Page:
Administer proton-pump inhibitor at least 30 minutes before sucralfate

Theophylline

No pharmacokinetic interaction observed after single doses

Warfarin

Potential for increased INR and PT

Monitor PT and INR

RABEprazole Pharmacokinetics

Absorption

Bioavailability

Absolute bioavailability with 20 mg dose is about 52%. Repeated dosing does not affect pharmacokinetics.

Onset

Within 1 hour. Median inhibition of 24-hour gastric acidity is 88% of maximum after first dose.

Food

High-fat meal may delay absorption but does not affect extent.

Special Populations

AUC increased 50–60% in Japanese males receiving a different rabeprazole formulation.

AUC doubled in patients with mild to moderate compensated cirrhosis. Peak plasma concentrations and AUCs increased 20% in patients with mild to moderate hepatic impairment.

In geriatric patients, peak plasma concentration increased by 60% and AUCs doubled.

Distribution

Extent

Not known whether rabeprazole crosses the placenta or is distributed into milk.

Prolonged binding to gastric parietal proton pump enzyme.

Plasma Protein Binding

Approximately 96%.

Elimination

Metabolism

Metabolized in the liver, principally by CYP3A and CYP2C19. Principal thioether and sulphone metabolites found in plasma are inactive.

Elimination Route

Excreted as metabolites in urine (90%); remainder in feces.

Half-life

1–2 hours.

Special Populations

In patients with mild to moderate compensated cirrhosis, elimination half-life was 2–3 times greater, and clearance decreased to less than one-half.

In patients with poor CYP2C19 metabolizer phenotype, metabolism is slower than in those with extensive (or rapid) metabolizer phenotype.

Stability

Storage

Oral

Tablets

25°C (may be exposed to 15–30°C). Protect from moisture.

Actions

  • Inhibits basal and stimulated gastric acid secretion.

  • Concentrates in acid conditions of parietal cell secretory canaliculi; forms active sulfenamide metabolite that binds to and inactivates hydrogen-potassium ATPase (proton- or acid-pump), blocking final step in secretion of hydrochloric acid. Sustained inactivation of hydrogen-potassium ATPase results in prolonged duration of action.

  • Suppresses gastric H. pylori in patients with duodenal ulcer and/or reflux esophagitis infected with the organism. Combined therapy with rabeprazole and one or more appropriate anti-infectives (e.g., amoxicillin, clarithromycin) can effectively eradicate H. pylori gastric infection.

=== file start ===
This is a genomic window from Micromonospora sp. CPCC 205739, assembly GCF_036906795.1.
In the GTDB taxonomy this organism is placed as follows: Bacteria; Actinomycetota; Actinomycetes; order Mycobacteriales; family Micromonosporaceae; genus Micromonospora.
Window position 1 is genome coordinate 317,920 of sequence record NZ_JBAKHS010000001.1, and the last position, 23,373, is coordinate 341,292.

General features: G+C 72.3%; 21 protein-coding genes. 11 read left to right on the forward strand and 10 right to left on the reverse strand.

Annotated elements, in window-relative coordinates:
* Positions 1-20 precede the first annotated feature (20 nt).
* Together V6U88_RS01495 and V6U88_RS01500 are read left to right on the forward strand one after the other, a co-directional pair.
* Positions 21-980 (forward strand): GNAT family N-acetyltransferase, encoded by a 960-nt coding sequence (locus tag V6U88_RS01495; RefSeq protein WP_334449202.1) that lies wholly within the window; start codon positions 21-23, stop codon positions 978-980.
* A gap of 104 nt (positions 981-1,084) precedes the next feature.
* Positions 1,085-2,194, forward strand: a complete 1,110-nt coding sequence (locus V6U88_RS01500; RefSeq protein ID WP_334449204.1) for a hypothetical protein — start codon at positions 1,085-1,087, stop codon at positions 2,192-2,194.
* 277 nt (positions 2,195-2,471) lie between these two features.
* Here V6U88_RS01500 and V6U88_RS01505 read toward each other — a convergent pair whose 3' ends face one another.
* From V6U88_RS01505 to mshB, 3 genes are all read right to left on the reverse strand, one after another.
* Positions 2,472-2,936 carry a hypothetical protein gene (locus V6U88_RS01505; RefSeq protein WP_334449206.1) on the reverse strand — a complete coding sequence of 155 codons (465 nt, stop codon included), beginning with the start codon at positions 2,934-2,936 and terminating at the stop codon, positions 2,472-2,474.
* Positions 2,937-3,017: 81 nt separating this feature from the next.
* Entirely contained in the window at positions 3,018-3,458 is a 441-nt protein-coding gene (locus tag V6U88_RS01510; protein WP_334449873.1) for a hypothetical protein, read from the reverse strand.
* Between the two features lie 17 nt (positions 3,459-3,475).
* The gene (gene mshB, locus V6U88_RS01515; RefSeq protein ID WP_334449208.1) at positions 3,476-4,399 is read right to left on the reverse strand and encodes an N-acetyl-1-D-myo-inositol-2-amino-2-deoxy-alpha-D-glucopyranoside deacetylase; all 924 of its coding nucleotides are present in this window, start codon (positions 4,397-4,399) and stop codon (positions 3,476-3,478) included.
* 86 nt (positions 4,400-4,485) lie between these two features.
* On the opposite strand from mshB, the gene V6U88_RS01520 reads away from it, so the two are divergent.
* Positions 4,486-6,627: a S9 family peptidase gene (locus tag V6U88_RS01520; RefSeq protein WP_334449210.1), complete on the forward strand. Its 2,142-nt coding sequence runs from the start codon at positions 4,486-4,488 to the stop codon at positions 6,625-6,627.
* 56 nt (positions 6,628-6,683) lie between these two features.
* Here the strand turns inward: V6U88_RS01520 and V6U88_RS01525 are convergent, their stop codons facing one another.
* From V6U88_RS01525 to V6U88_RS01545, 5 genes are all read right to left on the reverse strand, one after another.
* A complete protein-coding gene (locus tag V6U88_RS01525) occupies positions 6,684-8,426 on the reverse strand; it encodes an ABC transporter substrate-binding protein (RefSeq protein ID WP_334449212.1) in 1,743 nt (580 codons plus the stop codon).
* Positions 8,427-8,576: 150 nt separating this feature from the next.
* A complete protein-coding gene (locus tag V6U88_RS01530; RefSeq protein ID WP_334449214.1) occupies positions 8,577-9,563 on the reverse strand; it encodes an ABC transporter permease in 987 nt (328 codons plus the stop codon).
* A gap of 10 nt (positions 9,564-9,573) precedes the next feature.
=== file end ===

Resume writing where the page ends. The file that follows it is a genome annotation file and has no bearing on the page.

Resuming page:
Advice to Patients

  • Importance of swallowing tablets whole, without crushing or chewing.

  • Importance of advising patients that use of multiple daily doses of the drug for an extended period of time may increase the risk of fractures of the hip, wrist, or spine.

  • Risk of hypomagnesemia; importance of immediately reporting and seeking care for any cardiovascular or neurologic manifestations (e.g., palpitations, dizziness, seizures, tetany).

  • Importance of informing clinicians of existing or contemplated concomitant therapy, including prescription and OTC drugs. Antacids may be used concomitantly as needed for pain relief.

  • Possible increased risk of Clostridium difficile infection; importance of contacting clinician if persistent watery stools, abdominal pain, and fever occur.

  • Importance of women informing their clinicians if they are or plan to become pregnant or plan to breast-feed.

  • Importance of informing patients of other important precautionary information. (See Cautions.)

Preparations

Excipients in commercially available drug preparations may have clinically important effects in some individuals; consult specific product labeling for details.

Please refer to the ASHP Drug Shortages Resource Center for information on shortages of one or more of these preparations.

RABEprazole Sodium

Routes

Dosage Forms

Strengths

Brand Names

Manufacturer

Oral

Tablets, delayed-release (enteric-coated)

20 mg

AcipHex

Eisai (also promoted by Janssen [formerly Ortho-McNeil-Janssen])

AHFS DI Essentials™. © Copyright 2021, Selected Revisions February 15, 2013. American Society of Health-System Pharmacists, Inc., 4500 East-West Highway, Suite 900, Bethesda, Maryland 20814.

† Use is not currently included in the labeling approved by the US Food and Drug Administration.